Quote Quoting cbg
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    Please post a link to the law that guarantees you a fee waiver regardless.
    Disagreeable posted a link to the law:

    http://www.nlada.org/DMS/Documents/1...PLR%201101.pdf

    I just posted several sites, from the NY State Government's own pages, and 3rd party pages that show it is not only the law, but common knowledge. I found them in a few seconds on google.

    How can a Superior Court Judge order something illegal?

    - - - Updated - - -

    Quote Quoting cbg
    View Post
    Please post a link to the law that guarantees you a fee waiver regardless.
    Um...CPLR 1101 does...

  7. #7
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    Massachusetts
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    Default Re: Does a Court Have to Offer Fee Waivers for Name Change Proceedings

    Checked all your links and don't see a single one that says you MUST be granted your Poor Person status. I do see where it tells you what to do if you are denied, which would seem to indicate that denial is possible and legal.

    ) Waiver of fee in certain cases. A plaintiff may seek to commence his or her action
    without payment of the fee required by filing the form affidavit, attesting that such
    plaintiff is unable to pay the costs, fees and expenses necessary to prosecute or defend the
    action, which shall be available in the clerk’s office along with the summons and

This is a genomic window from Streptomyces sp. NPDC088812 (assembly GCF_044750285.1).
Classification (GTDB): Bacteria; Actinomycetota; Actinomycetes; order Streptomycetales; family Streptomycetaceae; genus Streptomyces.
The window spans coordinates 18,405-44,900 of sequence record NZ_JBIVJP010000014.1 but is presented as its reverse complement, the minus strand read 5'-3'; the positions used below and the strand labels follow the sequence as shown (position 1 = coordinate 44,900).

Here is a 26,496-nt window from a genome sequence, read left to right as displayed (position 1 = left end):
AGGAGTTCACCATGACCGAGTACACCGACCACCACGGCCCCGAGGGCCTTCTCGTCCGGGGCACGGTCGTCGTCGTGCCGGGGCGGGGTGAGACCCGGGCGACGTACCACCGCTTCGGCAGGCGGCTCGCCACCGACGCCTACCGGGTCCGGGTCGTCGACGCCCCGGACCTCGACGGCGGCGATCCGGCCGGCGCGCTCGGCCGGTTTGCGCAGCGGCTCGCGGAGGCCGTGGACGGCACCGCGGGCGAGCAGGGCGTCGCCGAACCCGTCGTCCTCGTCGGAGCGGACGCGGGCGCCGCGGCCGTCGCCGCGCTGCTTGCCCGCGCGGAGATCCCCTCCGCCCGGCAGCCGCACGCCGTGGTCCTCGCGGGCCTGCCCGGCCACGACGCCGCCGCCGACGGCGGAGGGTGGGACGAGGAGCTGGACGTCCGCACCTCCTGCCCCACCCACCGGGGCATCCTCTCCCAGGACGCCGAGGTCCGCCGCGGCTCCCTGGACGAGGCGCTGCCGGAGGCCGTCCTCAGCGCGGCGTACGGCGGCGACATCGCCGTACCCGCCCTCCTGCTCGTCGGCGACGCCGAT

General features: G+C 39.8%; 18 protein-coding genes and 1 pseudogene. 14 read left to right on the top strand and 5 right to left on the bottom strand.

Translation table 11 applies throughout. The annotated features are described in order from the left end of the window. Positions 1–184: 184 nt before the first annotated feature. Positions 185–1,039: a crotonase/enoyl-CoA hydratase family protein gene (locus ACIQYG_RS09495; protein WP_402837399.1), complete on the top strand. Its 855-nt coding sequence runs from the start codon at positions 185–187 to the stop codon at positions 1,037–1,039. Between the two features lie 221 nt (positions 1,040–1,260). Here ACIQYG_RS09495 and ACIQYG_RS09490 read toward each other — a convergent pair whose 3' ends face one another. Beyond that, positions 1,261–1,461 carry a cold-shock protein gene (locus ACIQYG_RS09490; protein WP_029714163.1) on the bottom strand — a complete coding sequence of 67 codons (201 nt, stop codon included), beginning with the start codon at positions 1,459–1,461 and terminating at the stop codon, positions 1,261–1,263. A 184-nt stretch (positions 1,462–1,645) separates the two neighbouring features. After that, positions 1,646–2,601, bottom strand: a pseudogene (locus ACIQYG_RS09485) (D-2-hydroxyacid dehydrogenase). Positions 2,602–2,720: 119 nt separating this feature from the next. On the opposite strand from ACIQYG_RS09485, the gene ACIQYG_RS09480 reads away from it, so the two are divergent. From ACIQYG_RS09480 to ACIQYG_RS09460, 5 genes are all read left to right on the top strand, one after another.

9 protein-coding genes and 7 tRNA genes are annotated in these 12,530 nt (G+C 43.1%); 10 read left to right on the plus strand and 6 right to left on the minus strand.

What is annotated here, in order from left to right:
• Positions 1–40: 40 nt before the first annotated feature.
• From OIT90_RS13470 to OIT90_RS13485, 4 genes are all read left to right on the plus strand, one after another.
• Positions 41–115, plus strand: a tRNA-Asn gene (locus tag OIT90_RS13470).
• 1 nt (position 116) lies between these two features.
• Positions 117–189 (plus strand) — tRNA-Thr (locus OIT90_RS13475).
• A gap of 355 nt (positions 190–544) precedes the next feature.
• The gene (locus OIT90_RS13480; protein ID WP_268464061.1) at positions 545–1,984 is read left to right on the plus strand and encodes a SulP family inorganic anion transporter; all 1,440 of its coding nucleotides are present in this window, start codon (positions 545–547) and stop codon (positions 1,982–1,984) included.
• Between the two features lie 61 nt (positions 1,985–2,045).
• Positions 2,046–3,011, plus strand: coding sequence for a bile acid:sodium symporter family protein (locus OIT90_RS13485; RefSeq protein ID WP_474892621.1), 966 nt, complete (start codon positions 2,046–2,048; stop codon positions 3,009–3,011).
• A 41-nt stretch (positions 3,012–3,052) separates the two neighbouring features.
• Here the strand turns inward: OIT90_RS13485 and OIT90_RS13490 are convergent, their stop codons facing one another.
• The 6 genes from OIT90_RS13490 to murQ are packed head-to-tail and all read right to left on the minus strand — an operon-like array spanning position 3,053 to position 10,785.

complaint or summons with notice or third-party summons and complaint. The case will
    be given an index number, or, in courts other than the supreme or county courts, any
    necessary filing number and the application will be submitted to a judge of the court. If
    the court approves the application, the plaintiff will by written order be given notice that
    all fees and costs relating to the filing and service shall be waived. If the court denies the
    application the plaintiff will by written order be given notice that the case will be
    dismissed if the fee is not paid within one hundred twenty days of the date of the order.

  8. #8
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    Default Re: Does a Court Have to Offer Fee Waivers for Name Change Proceedings

    Hon, that doesn't say they MUST grant you the waiver. It says they MAY.

    It might not sound like much of a difference, but legally, it's massive.
    An intelligent hell would be better than a stupid paradise - Victor Hugo

    Do not microwave grapes

  9. #9
    Join Date
    Aug 2013
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    Default Re: Does a Court Have to Offer Fee Waivers for Name Change Proceedings

    Quote Quoting cbg
    View Post
    Checked all your links and don't see a single one that says you MUST be granted your Poor Person status. I do see where it tells you what to do if you are denied, which would seem to indicate that denial is possible and legal.

    ) Waiver of fee in certain cases. A plaintiff may seek to commence his or her action
    without payment of the fee required by filing the form affidavit, attesting that such
    plaintiff is unable to pay the costs, fees and expenses necessary to prosecute or defend the
    action, which shall be available in the clerk’s office along with the summons and
    complaint or summons with notice or third-party summons and complaint. The case will
    be given an index number, or, in courts other than the supreme or county courts, any
    necessary filing number and the application will be submitted to a judge of the court. If